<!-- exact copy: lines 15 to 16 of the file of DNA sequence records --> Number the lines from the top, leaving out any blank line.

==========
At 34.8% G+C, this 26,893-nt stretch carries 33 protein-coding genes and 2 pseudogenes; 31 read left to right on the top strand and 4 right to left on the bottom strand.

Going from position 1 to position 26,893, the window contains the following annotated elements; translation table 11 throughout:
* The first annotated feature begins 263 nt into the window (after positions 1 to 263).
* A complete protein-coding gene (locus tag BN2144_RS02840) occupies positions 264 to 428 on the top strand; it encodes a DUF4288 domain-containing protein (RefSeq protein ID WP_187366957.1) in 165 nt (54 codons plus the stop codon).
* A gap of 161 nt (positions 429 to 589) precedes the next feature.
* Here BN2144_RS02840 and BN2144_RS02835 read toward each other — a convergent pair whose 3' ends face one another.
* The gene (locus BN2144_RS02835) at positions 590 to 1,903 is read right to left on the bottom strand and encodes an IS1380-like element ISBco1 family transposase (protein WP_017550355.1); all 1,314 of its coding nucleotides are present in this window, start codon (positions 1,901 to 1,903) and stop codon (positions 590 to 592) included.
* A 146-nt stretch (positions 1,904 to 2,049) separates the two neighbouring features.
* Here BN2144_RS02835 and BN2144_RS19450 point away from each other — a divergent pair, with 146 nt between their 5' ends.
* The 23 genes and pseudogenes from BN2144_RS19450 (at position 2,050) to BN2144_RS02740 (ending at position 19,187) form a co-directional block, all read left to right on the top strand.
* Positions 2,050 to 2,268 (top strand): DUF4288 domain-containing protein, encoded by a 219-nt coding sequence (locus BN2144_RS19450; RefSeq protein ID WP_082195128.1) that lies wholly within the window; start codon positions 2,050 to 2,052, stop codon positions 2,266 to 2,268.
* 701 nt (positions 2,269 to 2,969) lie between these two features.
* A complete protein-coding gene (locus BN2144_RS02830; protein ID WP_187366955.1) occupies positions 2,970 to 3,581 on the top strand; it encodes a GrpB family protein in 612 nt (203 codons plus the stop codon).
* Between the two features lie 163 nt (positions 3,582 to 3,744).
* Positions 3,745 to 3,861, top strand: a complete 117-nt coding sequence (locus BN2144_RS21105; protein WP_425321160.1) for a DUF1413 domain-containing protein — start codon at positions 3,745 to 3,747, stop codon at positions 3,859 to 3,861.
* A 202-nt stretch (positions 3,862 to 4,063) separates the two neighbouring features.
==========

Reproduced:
* Positions 3,745 to 3,861, top strand: a complete 117-nt coding sequence (locus BN2144_RS21105; protein WP_425321160.1) for a DUF1413 domain-containing protein — start codon at positions 3,745 to 3,747, stop codon at positions 3,859 to 3,861.
* A 202-nt stretch (positions 3,862 to 4,063) separates the two neighbouring features.